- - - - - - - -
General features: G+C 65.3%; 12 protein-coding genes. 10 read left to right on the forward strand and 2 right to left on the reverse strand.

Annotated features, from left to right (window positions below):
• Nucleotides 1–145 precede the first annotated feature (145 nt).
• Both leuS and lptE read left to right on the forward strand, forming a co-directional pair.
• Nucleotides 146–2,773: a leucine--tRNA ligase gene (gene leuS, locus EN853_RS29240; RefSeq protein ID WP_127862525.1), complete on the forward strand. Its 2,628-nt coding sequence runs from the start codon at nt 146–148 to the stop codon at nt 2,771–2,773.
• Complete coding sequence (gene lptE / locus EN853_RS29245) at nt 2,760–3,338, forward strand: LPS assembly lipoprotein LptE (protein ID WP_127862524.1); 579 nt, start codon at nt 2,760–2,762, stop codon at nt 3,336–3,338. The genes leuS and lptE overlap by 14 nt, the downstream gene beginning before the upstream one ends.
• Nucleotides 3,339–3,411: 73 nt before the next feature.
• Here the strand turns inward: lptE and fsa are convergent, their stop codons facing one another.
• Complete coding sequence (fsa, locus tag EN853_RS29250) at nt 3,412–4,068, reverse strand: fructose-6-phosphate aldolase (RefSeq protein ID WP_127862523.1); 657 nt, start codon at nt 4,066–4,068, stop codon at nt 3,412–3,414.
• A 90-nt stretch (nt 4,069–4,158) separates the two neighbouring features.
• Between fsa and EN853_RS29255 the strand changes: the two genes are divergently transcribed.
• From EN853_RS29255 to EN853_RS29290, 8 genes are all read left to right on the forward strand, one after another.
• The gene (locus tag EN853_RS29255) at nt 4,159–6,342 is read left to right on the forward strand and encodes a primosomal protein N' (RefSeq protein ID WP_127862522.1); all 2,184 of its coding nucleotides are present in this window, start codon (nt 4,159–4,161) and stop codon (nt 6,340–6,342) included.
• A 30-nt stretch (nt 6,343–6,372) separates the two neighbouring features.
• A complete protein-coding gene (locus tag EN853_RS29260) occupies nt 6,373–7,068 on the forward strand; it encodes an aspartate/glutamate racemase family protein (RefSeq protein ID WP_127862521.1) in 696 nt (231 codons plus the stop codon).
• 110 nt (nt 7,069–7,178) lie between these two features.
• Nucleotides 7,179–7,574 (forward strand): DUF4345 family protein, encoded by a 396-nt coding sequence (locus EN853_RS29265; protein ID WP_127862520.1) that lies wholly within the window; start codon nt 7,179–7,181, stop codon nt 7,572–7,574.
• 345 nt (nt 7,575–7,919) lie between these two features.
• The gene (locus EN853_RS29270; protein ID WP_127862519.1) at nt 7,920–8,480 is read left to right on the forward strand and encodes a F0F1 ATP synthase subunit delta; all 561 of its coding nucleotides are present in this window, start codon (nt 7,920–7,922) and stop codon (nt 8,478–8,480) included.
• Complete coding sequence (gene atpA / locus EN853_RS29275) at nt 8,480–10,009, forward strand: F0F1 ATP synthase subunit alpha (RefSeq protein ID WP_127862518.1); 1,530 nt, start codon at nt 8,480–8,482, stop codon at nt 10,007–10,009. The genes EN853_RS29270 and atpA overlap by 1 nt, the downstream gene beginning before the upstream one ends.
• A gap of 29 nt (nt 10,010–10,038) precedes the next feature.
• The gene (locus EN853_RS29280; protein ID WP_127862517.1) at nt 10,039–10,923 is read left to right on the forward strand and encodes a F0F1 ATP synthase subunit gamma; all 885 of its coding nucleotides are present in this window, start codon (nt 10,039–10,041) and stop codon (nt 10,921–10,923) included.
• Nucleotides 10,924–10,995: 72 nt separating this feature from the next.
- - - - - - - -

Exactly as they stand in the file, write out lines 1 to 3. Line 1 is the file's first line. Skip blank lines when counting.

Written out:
General features: G+C 65.3%; 12 protein-coding genes. 10 read left to right on the forward strand and 2 right to left on the reverse strand.

Annotated features, from left to right (window positions below):
• Nucleotides 1–145 precede the first annotated feature (145 nt).